Nearly 60 different ribosomal proteins were identified making up 27% of the proteins detected in the Arabidopsis proteomic analysis. The multigenic nature of many plant and Arabidopsis genes is clearly demonstrated by ribosomal protein genes where, to date, 249 genes have been identified in the Arabidopsis genome (Barakat et al., 2001 blue right-pointing triangle). The 249 genes represent variants of 80 different ribosomal protein genes, organized into gene families with two to seven members (Barakat et al., 2001 blue right-pointing triangle), and contrasts greatly with human and yeast where most ribosomal proteins are encoded by a single gene. Where gene families encode identical or very similar proteins (e.g., RPS18, RPL29, RPL36a, RPL38, and RPL40), the different isoforms may not be distinguished by the MS analysis. In contrast, for other gene families which encode proteins with more variable sequences (e.g., L7Ae, L22, and L23), different isoforms were identified.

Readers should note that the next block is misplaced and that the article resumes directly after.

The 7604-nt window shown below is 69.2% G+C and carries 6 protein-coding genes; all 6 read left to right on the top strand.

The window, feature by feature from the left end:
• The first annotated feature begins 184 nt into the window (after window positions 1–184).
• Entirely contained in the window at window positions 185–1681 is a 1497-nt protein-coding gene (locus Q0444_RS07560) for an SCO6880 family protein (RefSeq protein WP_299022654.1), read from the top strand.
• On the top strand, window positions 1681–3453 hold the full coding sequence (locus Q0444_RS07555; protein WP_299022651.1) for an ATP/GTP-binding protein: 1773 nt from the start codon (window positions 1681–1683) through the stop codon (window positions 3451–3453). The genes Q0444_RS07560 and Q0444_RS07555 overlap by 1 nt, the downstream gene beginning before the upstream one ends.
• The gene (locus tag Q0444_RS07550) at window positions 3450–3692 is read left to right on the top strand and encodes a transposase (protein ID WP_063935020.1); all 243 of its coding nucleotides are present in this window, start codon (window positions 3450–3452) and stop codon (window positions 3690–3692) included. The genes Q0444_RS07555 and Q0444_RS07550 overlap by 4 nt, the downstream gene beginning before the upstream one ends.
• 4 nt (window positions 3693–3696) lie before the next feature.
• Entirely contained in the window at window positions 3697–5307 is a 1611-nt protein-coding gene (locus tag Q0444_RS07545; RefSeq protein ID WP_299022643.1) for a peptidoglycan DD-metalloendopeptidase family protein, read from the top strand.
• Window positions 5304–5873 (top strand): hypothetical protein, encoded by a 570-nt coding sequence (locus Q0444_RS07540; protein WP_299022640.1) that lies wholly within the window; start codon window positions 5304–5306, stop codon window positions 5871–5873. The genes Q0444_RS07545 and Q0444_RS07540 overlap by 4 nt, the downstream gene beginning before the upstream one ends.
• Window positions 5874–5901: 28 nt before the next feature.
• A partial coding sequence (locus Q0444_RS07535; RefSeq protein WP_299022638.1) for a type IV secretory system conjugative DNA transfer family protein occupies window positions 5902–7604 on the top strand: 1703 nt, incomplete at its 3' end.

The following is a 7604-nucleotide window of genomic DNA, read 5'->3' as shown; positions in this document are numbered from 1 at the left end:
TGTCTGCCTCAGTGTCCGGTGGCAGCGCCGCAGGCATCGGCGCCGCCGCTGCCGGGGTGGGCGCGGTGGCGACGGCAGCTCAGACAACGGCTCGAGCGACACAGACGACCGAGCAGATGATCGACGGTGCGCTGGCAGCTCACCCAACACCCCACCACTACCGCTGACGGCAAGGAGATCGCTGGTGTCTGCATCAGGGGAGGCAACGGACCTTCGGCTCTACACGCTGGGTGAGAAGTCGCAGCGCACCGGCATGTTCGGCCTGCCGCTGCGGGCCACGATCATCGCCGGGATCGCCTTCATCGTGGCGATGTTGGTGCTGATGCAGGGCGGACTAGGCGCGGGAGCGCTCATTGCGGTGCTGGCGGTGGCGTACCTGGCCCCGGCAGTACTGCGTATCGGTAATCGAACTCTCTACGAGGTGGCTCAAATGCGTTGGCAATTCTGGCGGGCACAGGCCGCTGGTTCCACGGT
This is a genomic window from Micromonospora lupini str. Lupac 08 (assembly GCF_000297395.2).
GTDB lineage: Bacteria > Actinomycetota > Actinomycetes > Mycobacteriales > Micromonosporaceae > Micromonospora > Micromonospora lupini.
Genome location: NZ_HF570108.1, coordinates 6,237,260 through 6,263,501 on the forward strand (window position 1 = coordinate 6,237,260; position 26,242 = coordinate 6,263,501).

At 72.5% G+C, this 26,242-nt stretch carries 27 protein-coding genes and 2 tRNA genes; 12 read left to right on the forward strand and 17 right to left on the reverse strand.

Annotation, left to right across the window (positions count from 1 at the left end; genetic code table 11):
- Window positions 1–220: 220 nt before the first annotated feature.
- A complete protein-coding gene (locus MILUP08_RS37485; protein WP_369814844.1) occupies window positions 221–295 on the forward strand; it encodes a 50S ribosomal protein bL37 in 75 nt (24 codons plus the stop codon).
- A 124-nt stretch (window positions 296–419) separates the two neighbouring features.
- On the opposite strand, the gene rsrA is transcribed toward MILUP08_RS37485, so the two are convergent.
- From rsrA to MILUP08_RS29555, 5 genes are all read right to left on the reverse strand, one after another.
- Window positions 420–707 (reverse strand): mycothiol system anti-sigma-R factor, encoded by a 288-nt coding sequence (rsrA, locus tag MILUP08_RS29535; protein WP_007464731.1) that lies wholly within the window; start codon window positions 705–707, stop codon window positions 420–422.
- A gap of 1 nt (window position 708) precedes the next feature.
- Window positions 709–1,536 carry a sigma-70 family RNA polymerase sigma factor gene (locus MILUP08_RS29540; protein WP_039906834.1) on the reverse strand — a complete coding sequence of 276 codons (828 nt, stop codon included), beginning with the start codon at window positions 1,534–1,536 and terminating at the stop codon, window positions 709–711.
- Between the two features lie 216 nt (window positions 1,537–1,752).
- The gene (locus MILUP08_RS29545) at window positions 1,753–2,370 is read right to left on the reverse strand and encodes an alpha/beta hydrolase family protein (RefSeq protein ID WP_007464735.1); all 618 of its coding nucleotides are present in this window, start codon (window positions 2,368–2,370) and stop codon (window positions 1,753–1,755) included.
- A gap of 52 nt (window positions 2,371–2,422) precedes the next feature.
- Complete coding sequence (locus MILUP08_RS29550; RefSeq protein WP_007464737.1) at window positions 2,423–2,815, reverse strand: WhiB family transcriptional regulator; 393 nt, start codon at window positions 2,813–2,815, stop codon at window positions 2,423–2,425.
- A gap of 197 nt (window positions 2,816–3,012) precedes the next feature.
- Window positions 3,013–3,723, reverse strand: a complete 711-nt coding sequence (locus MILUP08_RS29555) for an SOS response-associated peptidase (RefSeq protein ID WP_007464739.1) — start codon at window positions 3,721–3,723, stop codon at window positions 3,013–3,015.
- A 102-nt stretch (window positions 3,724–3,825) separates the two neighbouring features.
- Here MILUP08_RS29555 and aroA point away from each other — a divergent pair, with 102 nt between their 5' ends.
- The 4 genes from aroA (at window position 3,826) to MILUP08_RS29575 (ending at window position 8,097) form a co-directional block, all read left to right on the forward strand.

The direct comparison between the protein profiles of Arabidopsis and human nucleoli has given rise to a number of novel observations. First, 23 proteins of unknown function were plant specific, possibly reflecting the differences in structure of plant and animal nucleoli (Shaw and Jordan, 1995 blue right-pointing triangle), differences in rRNA gene organization and transcription and the presence of a nucleolar cavity. For example, five of the plant-specific proteins are potential DNA-interacting proteins, which may reflect differences in plant rRNA transcription (Gonzalez-Melendi et al., 2001 blue right-pointing triangle). Second, 10 proteins of unknown function were conserved proteins found in both plant and animal nucleoli. One such protein (DKFZP564M182-At3g58660) was also present in a proteomic analysis of human Nop56p-containing pre-rRNP complexes (Hayano et al., 2003 blue right-pointing triangle), demonstrating its close association with ribosome biogenesis. Similarly, the WD-repeat-containing protein of unknown function encoded by At3g21540 is a homologue of Utp12p found in the yeast SSU processome, along with U3snoRNP proteins, Rrp5p and Rrp9p (Dragon et al., 2002 blue right-pointing triangle). Some of the other human/plant conserved proteins contained recognized domains involved in RNA-protein and protein-protein interactions: WD40 repeat, GTPase- and RNA-binding domains. Of 12 plant-specific or plant-human conserved proteins for which GFP fusions were constructed, 10 labeled the nucleolus strongly, with some also labeling nuclear bodies (e.g., Figure 2, Q-T). Third, many known proteins, not expected to be nucleolar proteins, were either found in both proteomes or strongly associated only with the plant nucleolus. For example, our results show the presence in the nucleolus of many proteins involved in pre-mRNA splicing and translation. This confirms similar unexpected findings in the human nucleolar proteome (Andersen et al., 2002 blue right-pointing triangle; Scherl et al., 2002 blue right-pointing triangle). In Arabidopsis, the majority of splicing proteins detected were snRNP core proteins: SmD1, SmD2, SmD3, SmF, and SmG, and snRNP-specific proteins: U2A′, and the U5 116k and 200k proteins. This observation is consistent with previous evidence for the presence of U1, U2, and U6 snRNAs in the nucleolar cavity in plant nucleoli (Beven et al., 1995 blue right-pointing triangle). In addition, glyceraldehyde-3-phosphate dehydrogenase (GAPDH), a glycolytic enzyme, was found in both the Arabidopsis and human nucleolar proteomes. The Arabidopsis GAPDH:GFP fusion protein showed clear labeling of the nucleoplasm and fainter labeling of the nucleolus.